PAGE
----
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Poor Things (2023) Review

The means of adapting a novel into a movie that both honors the source material while welcoming unique creative interpretation is a delicate task that must be measured with care. Director Yorgos Lanthimos had a clear vision in mind when it came to adapting Alasdair Gray's novel of the same title, which satirized both Victorian literature and Mary Shelley's Frankenstein. With a novel so peculiar, the cinematic adaptation required an even more bizarre perspective to bring it to life. Lanthimos' Poor Things remains to be a thrilling, unsettling, and deeply memorable interpretation of an even more offputting story.



Emma Stone is truly unforgettable in her most unexpected role yet when considering her screen presence, capturing the deeply uncomfortable nuances of Bella Baxter, a young woman who committed suicide and was re-animated by Dr. Godwin Baxter (Willem Dafoe). Most significantly, Baxter is faced with severe cognitive delay, which reverts her behavior to be completely childlike and immature. It's fascinating to see Stone push herself out of her range and into something that's sincerely unnerving to watch. Through this performance, Stone solidifies Poor Things to be one of her most memorable, if not unconventional, roles to date. It's a demonstration of her skill as an artist and welcomes any other strange projects in the future. By all means, Stone's depiction of Bella is as disturbing as it is raveworthy.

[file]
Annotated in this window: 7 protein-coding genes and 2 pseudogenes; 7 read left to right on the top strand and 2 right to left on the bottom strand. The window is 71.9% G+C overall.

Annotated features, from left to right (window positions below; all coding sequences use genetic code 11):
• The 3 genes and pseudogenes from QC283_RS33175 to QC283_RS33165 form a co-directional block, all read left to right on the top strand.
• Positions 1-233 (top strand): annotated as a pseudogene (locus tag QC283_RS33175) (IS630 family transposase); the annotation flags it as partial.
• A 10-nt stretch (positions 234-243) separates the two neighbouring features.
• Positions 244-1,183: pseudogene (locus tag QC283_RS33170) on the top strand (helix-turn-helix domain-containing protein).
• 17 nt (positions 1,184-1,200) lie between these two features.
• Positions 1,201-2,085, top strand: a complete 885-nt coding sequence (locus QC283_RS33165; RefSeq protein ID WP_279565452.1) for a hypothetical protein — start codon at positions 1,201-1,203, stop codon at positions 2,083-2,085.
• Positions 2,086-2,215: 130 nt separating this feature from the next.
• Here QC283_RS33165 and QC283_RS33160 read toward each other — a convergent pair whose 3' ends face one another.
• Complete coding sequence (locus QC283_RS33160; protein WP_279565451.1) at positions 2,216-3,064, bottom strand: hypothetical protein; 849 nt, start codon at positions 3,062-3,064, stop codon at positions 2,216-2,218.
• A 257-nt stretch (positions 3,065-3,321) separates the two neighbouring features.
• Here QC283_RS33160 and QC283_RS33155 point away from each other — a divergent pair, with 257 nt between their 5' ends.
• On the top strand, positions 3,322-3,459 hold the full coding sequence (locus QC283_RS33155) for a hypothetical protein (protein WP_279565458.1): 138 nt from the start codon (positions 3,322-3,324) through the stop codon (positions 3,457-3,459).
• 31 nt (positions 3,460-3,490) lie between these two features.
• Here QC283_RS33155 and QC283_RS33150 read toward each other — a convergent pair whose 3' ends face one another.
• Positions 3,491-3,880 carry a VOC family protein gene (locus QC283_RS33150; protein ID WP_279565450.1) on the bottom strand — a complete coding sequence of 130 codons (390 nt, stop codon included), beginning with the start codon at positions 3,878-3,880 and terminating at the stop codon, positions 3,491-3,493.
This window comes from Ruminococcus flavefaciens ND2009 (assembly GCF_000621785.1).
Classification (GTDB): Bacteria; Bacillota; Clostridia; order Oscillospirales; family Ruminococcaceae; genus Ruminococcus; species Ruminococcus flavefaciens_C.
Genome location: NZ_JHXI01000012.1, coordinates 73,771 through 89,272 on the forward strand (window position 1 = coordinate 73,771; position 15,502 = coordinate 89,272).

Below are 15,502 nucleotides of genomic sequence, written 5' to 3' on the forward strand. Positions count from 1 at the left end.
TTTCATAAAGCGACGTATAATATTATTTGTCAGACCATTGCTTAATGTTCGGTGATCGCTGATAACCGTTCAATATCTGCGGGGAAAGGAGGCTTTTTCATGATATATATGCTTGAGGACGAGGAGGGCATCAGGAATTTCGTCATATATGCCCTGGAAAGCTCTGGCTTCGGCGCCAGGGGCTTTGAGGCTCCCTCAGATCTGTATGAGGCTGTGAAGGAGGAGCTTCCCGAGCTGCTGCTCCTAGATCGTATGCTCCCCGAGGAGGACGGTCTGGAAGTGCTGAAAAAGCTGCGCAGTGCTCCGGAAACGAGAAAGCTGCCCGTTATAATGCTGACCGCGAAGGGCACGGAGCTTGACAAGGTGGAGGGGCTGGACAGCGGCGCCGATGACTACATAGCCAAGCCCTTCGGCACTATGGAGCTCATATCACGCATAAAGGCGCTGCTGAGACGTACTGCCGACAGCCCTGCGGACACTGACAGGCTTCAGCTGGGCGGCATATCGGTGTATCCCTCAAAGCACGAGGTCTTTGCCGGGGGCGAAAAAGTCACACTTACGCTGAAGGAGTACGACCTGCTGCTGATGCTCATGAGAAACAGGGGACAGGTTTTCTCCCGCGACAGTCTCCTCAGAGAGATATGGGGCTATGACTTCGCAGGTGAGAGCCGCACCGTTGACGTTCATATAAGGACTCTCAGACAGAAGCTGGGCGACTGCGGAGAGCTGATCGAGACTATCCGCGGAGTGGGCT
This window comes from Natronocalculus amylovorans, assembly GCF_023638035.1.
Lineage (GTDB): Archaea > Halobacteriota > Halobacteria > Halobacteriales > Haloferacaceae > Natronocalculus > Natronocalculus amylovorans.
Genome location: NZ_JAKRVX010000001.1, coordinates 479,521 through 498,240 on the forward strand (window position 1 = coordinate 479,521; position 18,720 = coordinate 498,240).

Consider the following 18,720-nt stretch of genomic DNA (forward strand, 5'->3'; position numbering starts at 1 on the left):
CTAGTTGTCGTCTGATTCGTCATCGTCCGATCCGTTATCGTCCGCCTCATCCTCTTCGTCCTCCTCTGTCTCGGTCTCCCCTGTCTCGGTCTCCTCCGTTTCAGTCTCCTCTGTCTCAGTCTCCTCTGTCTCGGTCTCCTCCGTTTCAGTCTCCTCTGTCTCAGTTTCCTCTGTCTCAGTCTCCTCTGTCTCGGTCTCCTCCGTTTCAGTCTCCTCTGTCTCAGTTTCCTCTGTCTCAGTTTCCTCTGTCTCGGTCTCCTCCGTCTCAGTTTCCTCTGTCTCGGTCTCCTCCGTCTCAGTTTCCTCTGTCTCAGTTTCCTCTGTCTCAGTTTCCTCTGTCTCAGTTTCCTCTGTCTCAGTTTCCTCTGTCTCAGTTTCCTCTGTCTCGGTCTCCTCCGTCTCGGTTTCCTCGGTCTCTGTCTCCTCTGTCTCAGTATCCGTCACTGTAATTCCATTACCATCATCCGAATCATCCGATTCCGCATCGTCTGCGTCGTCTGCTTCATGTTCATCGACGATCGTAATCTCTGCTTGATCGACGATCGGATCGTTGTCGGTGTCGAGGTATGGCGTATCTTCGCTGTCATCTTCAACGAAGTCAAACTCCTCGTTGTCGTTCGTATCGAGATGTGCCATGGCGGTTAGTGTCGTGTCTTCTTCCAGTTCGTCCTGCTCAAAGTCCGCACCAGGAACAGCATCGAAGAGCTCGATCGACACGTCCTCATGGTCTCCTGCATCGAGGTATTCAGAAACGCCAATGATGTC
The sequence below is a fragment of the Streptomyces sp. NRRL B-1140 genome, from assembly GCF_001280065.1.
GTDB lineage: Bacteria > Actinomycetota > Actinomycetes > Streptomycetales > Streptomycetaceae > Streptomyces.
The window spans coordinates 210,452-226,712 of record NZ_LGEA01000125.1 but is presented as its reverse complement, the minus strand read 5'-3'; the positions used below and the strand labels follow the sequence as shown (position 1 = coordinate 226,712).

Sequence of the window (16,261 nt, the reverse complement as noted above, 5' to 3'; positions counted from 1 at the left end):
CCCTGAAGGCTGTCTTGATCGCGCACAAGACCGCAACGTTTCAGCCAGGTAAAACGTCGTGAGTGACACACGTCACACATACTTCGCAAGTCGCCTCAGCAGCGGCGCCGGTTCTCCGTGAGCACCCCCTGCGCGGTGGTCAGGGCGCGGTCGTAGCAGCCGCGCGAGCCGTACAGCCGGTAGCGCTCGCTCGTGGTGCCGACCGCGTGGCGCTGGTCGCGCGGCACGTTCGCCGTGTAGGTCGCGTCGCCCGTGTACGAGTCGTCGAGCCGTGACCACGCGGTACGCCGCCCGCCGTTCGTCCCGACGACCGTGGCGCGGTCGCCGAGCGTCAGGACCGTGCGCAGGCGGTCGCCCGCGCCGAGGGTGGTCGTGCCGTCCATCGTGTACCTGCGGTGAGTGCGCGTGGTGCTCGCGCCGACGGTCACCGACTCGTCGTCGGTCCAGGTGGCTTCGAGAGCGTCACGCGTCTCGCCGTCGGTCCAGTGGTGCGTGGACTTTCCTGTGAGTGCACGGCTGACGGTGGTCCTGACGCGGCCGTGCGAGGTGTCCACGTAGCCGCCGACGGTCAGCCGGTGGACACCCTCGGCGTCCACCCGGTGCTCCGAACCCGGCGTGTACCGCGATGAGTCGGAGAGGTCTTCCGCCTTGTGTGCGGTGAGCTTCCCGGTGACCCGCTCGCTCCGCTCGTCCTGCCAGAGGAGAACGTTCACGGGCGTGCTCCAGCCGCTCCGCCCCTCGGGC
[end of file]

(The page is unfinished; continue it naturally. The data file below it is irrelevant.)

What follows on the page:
Poor Things takes pride in being unusual, and with that oddness, comes artistic liberty. The most distinct aspect of the movie is its decision to drench itself in grayscale and pair that aesthetic with a variety of cinematographic decisions: plenty of fish-eye lens shots and movement with the camera challenge that standards of how large releases are shot. Lanthimos and his creative team's experimentation with visual and audio elements is equally as unexpected when it comes to "traditional" standards in film. A plucky, eerie score accentuates ornate sets and scenes. Shrill string instruments wail out in agony throughout Poor Things, creating a soundscape heavy with anxiety. The choice of a minimalistic soundtrack lets each scene, and every detail in it, linger. Poor Things is beautifully garnished with elaborate costumes, mostly dedicated to Stone's wardrobe. Her gowns deliver a sense of texture to an already-striking film. If the rest of Poor Things is lost on a more prude audience, at least stay for Stone's costume design.


Poor Things can be praised for being a multi-genre accomplishment. Lanthimos grotesquely stitches together explicit sexuality with body horror and off-beat comedy, successfully crafting one of the most out-there films of 2023. It examines an uncomfortable experience with human nature and critiques the behavior of people, whether that conversation is one that audiences want to have or not. While it's not for the squeamish or those who look for tamer fare when looking for their next watch, it's daring in a demented, entertaining, and original way. Poor Things may be unpredictable to those who haven't familiarized themself with the novel, but that wild expressionism is what gives the film its off-kilter personality. Simply put, Poor Things is a greatly imaginative, sincerely twisted, and richly memorable cinematic feast. 9/10.

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